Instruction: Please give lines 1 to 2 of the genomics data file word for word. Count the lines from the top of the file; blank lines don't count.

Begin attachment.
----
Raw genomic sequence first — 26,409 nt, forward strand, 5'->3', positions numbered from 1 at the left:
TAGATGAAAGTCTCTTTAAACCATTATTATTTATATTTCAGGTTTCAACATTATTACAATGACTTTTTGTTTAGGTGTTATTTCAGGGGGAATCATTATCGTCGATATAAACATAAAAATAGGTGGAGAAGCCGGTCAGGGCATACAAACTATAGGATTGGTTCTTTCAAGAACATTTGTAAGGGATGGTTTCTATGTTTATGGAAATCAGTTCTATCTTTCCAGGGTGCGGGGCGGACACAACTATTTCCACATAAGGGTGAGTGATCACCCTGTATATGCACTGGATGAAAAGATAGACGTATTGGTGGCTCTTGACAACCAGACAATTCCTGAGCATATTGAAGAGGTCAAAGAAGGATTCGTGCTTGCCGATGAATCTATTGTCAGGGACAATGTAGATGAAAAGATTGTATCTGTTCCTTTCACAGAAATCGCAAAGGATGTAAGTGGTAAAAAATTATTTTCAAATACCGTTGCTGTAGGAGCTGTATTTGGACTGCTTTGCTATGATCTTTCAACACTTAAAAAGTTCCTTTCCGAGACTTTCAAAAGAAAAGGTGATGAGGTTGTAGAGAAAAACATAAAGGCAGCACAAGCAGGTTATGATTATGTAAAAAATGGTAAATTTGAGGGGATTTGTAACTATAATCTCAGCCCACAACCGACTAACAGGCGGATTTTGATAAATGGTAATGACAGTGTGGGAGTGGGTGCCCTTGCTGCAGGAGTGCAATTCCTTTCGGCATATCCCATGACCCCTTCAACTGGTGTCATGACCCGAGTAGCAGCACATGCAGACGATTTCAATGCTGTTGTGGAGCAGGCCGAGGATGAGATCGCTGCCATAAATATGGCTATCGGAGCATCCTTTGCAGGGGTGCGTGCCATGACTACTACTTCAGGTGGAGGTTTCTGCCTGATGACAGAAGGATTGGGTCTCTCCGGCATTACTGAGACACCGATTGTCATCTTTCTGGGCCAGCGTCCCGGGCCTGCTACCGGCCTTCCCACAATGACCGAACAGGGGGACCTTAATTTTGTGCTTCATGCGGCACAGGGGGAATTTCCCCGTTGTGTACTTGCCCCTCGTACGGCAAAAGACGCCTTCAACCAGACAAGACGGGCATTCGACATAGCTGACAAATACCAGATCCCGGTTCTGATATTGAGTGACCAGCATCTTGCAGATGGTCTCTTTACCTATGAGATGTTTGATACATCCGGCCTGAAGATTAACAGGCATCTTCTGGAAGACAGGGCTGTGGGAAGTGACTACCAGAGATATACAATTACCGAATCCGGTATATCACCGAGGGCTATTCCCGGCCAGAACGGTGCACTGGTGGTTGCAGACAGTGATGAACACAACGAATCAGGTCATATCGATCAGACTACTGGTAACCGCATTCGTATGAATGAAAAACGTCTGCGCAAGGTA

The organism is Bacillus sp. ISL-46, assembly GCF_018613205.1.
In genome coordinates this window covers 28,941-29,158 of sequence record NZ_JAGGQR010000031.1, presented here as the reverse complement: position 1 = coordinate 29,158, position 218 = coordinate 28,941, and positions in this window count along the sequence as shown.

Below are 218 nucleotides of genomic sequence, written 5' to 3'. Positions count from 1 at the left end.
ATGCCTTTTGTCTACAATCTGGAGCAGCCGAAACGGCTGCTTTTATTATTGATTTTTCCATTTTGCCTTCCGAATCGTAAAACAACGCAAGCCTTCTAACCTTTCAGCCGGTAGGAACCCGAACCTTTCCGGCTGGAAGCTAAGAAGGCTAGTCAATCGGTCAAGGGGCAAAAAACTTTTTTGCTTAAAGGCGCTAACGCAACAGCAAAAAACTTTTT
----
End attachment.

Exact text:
Raw genomic sequence first — 26,409 nt, forward strand, 5'->3', positions numbered from 1 at the left:
TAGATGAAAGTCTCTTTAAACCATTATTATTTATATTTCAGGTTTCAACATTATTACAATGACTTTTTGTTTAGGTGTTATTTCAGGGGGAATCATTATCGTCGATATAAACATAAAAATAGGTGGAGAAGCCGGTCAGGGCATACAAACTATAGGATTGGTTCTTTCAAGAACATTTGTAAGGGATGGTTTCTATGTTTATGGAAATCAGTTCTATCTTTCCAGGGTGCGGGGCGGACACAACTATTTCCACATAAGGGTGAGTGATCACCCTGTATATGCACTGGATGAAAAGATAGACGTATTGGTGGCTCTTGACAACCAGACAATTCCTGAGCATATTGAAGAGGTCAAAGAAGGATTCGTGCTTGCCGATGAATCTATTGTCAGGGACAATGTAGATGAAAAGATTGTATCTGTTCCTTTCACAGAAATCGCAAAGGATGTAAGTGGTAAAAAATTATTTTCAAATACCGTTGCTGTAGGAGCTGTATTTGGACTGCTTTGCTATGATCTTTCAACACTTAAAAAGTTCCTTTCCGAGACTTTCAAAAGAAAAGGTGATGAGGTTGTAGAGAAAAACATAAAGGCAGCACAAGCAGGTTATGATTATGTAAAAAATGGTAAATTTGAGGGGATTTGTAACTATAATCTCAGCCCACAACCGACTAACAGGCGGATTTTGATAAATGGTAATGACAGTGTGGGAGTGGGTGCCCTTGCTGCAGGAGTGCAATTCCTTTCGGCATATCCCATGACCCCTTCAACTGGTGTCATGACCCGAGTAGCAGCACATGCAGACGATTTCAATGCTGTTGTGGAGCAGGCCGAGGATGAGATCGCTGCCATAAATATGGCTATCGGAGCATCCTTTGCAGGGGTGCGTGCCATGACTACTACTTCAGGTGGAGGTTTCTGCCTGATGACAGAAGGATTGGGTCTCTCCGGCATTACTGAGACACCGATTGTCATCTTTCTGGGCCAGCGTCCCGGGCCTGCTACCGGCCTTCCCACAATGACCGAACAGGGGGACCTTAATTTTGTGCTTCATGCGGCACAGGGGGAATTTCCCCGTTGTGTACTTGCCCCTCGTACGGCAAAAGACGCCTTCAACCAGACAAGACGGGCATTCGACATAGCTGACAAATACCAGATCCCGGTTCTGATATTGAGTGACCAGCATCTTGCAGATGGTCTCTTTACCTATGAGATGTTTGATACATCCGGCCTGAAGATTAACAGGCATCTTCTGGAAGACAGGGCTGTGGGAAGTGACTACCAGAGATATACAATTACCGAATCCGGTATATCACCGAGGGCTATTCCCGGCCAGAACGGTGCACTGGTGGTTGCAGACAGTGATGAACACAACGAATCAGGTCATATCGATCAGACTACTGGTAACCGCATTCGTATGAATGAAAAACGTCTGCGCAAGGTA